Please stop hatred against PEAS!
I’d like to take a moment today to just brag about peas. How did these delicious balls of nutritious heaven become so faux paux? I can remember a time when I looked down on peas myself. Here we go… I’m going to air out my dirty laundry from the past. You know I hate admitting what a narrow minded vegetable eater I was in my crazy youth. But hey, we all make mistakes. Once upon a time I decided I did not like peas. I told myself that they were uninteresting, boring, and tasted like soft boiled mush. I likened them to 1950’s type frozen comfort food that had gone out of style years ago. Even now I still have a slight prejidice against any frozen vegetables. Lets face it…Fresh is just better! Frozen is better than NO vegetables however. I went along with my merry little life hating on peas until one day… I was reading an article on plant sterols that highlighted how peas were SO high in plant sterols. “NO WAY!” I thought. “Can it BE?! Peas are actually as good for you as many other vegetables?” Turns out they sure can be.
This legume disguised as a vegetable packs in almost 20% of your daily dietary fiber and iron. Dietary fiber is amazing for your digestive health and helps your blood sugar to stabilize making you feel satiated. Iron is farily important as well for cellular energy metabolism and transport of oxygen. No big deal. Additionally, there is a third your daily vitamin A which helps with improved night vision, anti oxidant protection against cell damage, and enhanced immune system function.. And 50% of your vitamin K recommendation which strengthens your bones. Not to mention 5 g of protein. Not bad for a plant food! Should I go on? OK…
Peas are a great source of vitamin C which is great for building collagen, reinforcing your immune system, as well as making neurotransmitters and hormones. One cup of peas provides an entire day’s worth of vitamin C. Another nutritional highlight of peas is their folate content. One cup of peas provides a quarter of the daily recommendation for folate. Folate is a nutrient that helps our bodies build and break down necessary proteins and DNA. Folate is also essential to our cardiovascular health and iron status.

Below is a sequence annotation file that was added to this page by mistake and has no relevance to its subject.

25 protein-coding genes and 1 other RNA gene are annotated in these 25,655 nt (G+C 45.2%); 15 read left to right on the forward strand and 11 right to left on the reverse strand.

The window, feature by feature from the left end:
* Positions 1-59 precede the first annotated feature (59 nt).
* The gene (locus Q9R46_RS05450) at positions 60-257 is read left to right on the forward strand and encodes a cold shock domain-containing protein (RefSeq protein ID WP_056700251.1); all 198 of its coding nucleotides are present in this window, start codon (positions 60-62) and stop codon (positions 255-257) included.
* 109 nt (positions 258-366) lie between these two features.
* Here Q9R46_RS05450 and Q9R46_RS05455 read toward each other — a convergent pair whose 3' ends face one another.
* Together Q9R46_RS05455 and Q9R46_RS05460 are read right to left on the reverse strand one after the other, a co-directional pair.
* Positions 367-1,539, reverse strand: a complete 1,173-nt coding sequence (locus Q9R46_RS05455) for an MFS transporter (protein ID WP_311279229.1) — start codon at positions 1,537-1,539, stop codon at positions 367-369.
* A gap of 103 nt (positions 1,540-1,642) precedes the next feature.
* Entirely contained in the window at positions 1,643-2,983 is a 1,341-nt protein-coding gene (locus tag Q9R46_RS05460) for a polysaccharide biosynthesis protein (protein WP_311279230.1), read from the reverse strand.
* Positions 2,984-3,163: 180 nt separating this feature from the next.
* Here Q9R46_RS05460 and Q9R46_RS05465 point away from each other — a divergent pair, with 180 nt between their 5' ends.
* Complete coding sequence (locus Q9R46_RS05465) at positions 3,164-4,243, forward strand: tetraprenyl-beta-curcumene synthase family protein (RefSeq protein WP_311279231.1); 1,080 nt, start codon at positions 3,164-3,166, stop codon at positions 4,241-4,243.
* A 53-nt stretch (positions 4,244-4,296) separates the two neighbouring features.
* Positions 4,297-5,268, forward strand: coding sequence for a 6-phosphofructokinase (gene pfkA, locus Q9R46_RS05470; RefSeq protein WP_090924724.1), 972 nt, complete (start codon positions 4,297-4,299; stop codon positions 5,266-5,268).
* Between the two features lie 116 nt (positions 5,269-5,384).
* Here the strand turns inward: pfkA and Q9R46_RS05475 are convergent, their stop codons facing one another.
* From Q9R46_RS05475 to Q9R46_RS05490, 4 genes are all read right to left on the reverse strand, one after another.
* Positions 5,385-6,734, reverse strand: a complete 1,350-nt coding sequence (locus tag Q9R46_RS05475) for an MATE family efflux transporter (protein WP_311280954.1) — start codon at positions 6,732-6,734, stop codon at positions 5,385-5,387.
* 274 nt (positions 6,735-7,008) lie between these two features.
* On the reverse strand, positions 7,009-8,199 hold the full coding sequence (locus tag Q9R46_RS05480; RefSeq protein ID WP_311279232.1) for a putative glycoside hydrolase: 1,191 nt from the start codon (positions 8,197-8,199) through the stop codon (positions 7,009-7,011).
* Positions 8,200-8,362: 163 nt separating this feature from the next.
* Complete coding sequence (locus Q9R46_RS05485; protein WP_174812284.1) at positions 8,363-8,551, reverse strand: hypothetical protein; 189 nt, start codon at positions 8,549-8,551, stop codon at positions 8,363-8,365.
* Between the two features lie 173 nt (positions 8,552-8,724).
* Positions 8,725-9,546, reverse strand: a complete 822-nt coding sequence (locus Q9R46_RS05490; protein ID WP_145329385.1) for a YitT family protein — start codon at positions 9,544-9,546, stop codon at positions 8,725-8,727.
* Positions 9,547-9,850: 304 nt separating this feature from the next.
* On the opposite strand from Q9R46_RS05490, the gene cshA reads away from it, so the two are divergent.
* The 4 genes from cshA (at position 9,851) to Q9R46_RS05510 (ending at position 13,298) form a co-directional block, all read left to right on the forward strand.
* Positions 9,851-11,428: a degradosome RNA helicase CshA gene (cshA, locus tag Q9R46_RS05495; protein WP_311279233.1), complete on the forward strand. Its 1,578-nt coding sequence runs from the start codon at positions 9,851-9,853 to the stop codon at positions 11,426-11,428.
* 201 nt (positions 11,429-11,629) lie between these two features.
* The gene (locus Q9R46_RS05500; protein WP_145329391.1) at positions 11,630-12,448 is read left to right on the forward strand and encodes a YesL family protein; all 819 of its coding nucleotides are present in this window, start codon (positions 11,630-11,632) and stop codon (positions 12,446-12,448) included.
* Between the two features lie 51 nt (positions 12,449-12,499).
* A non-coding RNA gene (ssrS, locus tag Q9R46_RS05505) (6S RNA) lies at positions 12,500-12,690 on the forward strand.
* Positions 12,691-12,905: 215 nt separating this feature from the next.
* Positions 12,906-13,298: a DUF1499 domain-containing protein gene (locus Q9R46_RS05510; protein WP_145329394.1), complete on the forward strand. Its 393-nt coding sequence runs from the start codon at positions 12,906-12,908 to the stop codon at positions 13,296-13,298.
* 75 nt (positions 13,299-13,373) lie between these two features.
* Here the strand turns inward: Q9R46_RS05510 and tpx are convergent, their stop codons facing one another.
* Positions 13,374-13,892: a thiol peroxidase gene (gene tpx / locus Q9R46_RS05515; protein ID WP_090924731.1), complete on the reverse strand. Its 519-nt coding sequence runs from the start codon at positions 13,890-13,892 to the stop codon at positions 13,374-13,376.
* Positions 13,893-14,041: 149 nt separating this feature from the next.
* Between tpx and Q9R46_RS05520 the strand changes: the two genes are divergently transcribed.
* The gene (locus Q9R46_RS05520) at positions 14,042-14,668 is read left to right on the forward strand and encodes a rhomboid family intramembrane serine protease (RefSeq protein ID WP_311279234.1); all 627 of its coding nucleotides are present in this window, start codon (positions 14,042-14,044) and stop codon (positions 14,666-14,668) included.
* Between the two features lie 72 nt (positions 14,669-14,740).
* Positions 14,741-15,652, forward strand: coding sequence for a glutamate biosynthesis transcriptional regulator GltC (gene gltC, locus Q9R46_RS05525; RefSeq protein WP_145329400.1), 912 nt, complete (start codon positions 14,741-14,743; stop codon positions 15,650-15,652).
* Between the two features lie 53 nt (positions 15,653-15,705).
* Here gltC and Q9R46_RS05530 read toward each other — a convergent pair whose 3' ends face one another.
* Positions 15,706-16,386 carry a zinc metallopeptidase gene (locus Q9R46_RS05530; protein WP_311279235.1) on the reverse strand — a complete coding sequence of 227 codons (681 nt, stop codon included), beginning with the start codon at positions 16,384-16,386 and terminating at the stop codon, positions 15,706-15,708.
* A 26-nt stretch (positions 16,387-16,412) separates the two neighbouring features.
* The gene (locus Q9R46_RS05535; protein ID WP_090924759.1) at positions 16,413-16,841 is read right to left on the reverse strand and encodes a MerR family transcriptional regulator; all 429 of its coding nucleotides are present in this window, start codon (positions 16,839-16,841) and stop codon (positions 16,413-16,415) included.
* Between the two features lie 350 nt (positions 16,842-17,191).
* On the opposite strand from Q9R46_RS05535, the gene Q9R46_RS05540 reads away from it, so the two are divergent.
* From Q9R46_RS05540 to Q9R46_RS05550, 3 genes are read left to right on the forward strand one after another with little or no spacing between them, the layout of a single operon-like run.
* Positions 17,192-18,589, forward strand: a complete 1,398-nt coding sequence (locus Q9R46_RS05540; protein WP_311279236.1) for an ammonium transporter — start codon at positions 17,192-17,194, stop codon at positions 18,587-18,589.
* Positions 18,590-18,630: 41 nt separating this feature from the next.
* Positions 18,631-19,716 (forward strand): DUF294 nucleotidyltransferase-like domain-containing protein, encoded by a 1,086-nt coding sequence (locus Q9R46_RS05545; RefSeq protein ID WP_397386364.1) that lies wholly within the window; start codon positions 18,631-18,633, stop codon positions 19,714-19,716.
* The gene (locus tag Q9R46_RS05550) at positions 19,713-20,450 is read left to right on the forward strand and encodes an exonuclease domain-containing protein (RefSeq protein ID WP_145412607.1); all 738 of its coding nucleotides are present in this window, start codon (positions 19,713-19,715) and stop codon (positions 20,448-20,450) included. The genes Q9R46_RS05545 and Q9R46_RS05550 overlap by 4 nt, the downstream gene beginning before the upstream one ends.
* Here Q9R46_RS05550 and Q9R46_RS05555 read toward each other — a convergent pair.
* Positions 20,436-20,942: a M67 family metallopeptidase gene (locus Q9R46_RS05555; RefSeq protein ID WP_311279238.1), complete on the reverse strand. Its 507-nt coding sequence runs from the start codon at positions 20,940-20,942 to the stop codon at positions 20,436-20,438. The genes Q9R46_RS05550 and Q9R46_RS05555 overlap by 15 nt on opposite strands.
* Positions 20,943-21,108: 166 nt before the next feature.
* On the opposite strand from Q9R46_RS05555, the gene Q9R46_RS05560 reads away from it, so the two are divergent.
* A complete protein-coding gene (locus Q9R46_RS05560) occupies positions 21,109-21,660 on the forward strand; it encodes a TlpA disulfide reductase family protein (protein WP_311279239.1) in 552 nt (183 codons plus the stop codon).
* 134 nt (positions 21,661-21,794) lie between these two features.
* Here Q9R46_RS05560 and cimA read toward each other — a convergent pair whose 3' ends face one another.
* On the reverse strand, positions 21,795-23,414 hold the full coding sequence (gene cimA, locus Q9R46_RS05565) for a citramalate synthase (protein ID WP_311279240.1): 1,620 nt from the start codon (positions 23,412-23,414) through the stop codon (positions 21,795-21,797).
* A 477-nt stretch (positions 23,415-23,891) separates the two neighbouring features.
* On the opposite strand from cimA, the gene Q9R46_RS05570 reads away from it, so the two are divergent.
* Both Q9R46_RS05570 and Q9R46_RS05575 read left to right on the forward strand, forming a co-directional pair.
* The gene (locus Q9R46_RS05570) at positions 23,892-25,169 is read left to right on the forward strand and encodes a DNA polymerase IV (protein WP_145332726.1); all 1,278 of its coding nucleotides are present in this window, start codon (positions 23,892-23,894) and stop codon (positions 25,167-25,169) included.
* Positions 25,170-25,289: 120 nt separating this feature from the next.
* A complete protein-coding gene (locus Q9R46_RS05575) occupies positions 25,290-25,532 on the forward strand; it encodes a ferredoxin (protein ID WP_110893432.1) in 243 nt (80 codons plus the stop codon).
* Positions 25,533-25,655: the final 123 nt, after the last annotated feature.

Are you a bean/ legume hater??? Well perhaps you never even knew it but peas are in the legume/ bean family. HA! I got you on a technicality. Only a nutrition nerd could pull that off.
So that fateful day when I realized the nutrition potential in peas I began playing with a salad recipe that highlighted plant sterols (a cholesterol look-a-like molecule in plants that actually prevents cholesterol absorption when ingested). I learned some valuable lessons that day. #1 Don’t judge a legume on its matter state (frozen solid in this case). #2 Peas can be just as hot and sexy as FIGS are these days… or even FENNEL! If there are some foodies reading this right now they may be rolling their eyes. But I dare them. I dare them to combine cooked and chilled peas with olive oil, sea salt, lemon juice, garlic, and basil and to look me in the eye an tell me that it’s NOT awesome. The cold salad recipe that I blogged about that day I have made several times since then always receiving rave reviews.The salty crunchy pistachio nuts complement the soft sweet peas wonderfully and both are perfectly balanced by lemon and basil! Hooray for peas! I have copy pasted the recipe below for old time’s sake.
Have a healthy day 🙂
2 cups of frozen peas cooked according to package directions, drained and cooled
2 cups white kidney beans drained and cooled (either dried & cooked or canned if you must)
1 cup shelled pistachios
1 carrot washed and shredded (or half cup of shredded carrots)
1/4 – 1/2 white onion minced (very small dice)
1 or 2 teaspoons of lemon zest (the shredded zest of about 1/4 of a lemon surface)
1-2 cloves garlic minced (very small dice)
3 tablespoons unrefined, cold pressed Extra Virgin Olive Oil (or whatever olive oil you find/have)
Juice of 1/2 to 1 lemon
Do you have any herbs in pots or in the garden? If so ripped basil tastes great on this. Experiment with others herbs too!
Combine all ingredients in a salad bowl. Toss. Eat. That’s it.